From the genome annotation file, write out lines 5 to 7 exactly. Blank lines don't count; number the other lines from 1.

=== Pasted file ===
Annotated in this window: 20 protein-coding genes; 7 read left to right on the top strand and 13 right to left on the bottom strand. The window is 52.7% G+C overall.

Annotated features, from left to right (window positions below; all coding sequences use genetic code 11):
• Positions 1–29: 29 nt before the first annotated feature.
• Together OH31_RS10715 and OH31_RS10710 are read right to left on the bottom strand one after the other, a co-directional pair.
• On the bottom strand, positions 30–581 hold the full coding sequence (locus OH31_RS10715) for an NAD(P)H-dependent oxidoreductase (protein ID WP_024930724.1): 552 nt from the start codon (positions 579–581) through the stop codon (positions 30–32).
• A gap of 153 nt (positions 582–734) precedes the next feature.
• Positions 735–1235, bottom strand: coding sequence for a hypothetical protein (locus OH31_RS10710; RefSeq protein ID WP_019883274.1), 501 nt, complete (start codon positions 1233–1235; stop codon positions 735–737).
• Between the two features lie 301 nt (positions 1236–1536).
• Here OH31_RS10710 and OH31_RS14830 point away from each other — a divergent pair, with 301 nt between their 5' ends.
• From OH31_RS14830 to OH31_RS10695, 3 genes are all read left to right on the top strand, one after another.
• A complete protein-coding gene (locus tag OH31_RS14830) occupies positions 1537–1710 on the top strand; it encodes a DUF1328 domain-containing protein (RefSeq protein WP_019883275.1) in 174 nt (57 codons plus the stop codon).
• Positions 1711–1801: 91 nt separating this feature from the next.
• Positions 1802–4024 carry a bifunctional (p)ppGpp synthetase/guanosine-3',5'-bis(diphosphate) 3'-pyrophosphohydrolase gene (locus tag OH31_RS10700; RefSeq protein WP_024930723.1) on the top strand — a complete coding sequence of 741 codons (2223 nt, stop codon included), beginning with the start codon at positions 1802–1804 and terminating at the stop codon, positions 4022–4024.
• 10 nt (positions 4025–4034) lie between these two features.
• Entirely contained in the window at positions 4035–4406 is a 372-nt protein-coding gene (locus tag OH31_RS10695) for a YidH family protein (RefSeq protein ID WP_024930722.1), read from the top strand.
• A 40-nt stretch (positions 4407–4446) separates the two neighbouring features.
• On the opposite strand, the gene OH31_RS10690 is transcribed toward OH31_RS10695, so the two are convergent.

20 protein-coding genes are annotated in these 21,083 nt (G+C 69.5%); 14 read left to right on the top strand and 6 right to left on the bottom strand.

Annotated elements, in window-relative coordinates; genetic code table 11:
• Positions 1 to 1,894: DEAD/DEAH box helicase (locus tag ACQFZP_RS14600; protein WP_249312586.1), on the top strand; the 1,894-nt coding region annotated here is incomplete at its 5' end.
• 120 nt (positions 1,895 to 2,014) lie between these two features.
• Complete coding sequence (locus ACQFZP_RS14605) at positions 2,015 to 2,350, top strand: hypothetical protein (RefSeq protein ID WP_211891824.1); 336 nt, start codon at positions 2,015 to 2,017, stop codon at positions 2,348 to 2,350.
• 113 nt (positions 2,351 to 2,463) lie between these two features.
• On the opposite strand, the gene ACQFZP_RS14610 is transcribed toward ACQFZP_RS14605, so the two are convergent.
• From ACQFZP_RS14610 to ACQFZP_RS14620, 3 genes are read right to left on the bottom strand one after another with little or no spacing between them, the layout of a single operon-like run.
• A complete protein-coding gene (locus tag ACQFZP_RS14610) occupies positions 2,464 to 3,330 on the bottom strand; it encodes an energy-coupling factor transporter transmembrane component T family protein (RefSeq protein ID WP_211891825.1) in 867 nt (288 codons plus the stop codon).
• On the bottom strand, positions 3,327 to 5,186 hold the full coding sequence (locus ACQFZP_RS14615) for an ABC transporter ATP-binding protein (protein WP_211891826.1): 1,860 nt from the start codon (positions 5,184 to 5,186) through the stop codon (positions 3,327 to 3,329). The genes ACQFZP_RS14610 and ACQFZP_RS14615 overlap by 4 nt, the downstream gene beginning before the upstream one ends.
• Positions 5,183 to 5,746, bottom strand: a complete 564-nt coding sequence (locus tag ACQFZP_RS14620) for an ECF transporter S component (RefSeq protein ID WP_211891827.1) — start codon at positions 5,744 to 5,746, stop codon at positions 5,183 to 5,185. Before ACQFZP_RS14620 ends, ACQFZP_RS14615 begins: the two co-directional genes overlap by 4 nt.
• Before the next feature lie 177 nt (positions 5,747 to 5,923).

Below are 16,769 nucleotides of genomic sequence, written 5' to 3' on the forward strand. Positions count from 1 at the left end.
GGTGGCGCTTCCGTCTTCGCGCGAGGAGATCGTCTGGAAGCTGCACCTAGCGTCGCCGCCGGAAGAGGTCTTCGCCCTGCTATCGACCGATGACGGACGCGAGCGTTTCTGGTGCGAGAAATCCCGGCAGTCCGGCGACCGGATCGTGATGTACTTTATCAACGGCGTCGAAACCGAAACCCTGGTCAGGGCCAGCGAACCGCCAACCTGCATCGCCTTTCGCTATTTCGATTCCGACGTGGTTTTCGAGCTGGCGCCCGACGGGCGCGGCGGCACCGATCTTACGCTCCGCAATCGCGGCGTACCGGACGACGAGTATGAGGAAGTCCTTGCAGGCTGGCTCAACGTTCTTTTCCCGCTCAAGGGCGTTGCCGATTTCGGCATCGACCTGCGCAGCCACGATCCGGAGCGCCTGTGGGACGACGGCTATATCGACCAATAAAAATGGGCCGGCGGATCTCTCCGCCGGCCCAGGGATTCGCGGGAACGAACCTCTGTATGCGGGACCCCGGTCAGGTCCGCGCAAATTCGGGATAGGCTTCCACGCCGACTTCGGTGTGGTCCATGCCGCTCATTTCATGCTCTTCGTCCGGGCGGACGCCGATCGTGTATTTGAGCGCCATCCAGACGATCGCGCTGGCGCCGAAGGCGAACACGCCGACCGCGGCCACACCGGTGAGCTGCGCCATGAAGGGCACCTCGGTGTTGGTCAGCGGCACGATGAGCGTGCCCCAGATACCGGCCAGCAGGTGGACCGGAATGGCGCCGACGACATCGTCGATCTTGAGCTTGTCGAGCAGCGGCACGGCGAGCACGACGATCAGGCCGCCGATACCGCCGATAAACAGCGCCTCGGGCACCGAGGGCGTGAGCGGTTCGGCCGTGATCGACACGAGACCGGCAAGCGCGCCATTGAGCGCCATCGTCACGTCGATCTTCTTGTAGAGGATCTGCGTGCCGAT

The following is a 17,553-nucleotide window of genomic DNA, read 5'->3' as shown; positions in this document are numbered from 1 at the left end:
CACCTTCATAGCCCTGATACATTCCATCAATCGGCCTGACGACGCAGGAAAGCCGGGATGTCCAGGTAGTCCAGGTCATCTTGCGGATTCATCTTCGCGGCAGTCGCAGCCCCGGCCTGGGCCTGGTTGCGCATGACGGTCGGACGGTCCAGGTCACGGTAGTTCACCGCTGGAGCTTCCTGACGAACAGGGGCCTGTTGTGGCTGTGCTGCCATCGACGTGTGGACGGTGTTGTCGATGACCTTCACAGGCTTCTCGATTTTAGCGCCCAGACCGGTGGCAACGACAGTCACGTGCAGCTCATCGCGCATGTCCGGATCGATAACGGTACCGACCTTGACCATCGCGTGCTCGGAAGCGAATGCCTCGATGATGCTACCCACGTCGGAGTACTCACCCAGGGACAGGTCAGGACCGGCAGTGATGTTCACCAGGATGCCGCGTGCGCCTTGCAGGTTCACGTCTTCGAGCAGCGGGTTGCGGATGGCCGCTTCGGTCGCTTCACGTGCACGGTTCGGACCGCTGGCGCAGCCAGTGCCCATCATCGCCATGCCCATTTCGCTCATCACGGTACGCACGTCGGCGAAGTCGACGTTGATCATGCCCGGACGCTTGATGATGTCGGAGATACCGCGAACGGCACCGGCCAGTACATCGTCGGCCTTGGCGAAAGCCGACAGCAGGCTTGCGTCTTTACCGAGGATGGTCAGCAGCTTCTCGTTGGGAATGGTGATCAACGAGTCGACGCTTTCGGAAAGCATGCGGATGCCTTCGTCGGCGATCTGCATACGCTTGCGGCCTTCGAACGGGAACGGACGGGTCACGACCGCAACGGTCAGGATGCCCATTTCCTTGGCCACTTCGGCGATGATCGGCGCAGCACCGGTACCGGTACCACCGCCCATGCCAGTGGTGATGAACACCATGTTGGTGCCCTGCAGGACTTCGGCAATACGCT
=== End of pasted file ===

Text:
• On the bottom strand, positions 30–581 hold the full coding sequence (locus OH31_RS10715) for an NAD(P)H-dependent oxidoreductase (protein ID WP_024930724.1): 552 nt from the start codon (positions 579–581) through the stop codon (positions 30–32).
• A gap of 153 nt (positions 582–734) precedes the next feature.
• Positions 735–1235, bottom strand: coding sequence for a hypothetical protein (locus OH31_RS10710; RefSeq protein ID WP_019883274.1), 501 nt, complete (start codon positions 1233–1235; stop codon positions 735–737).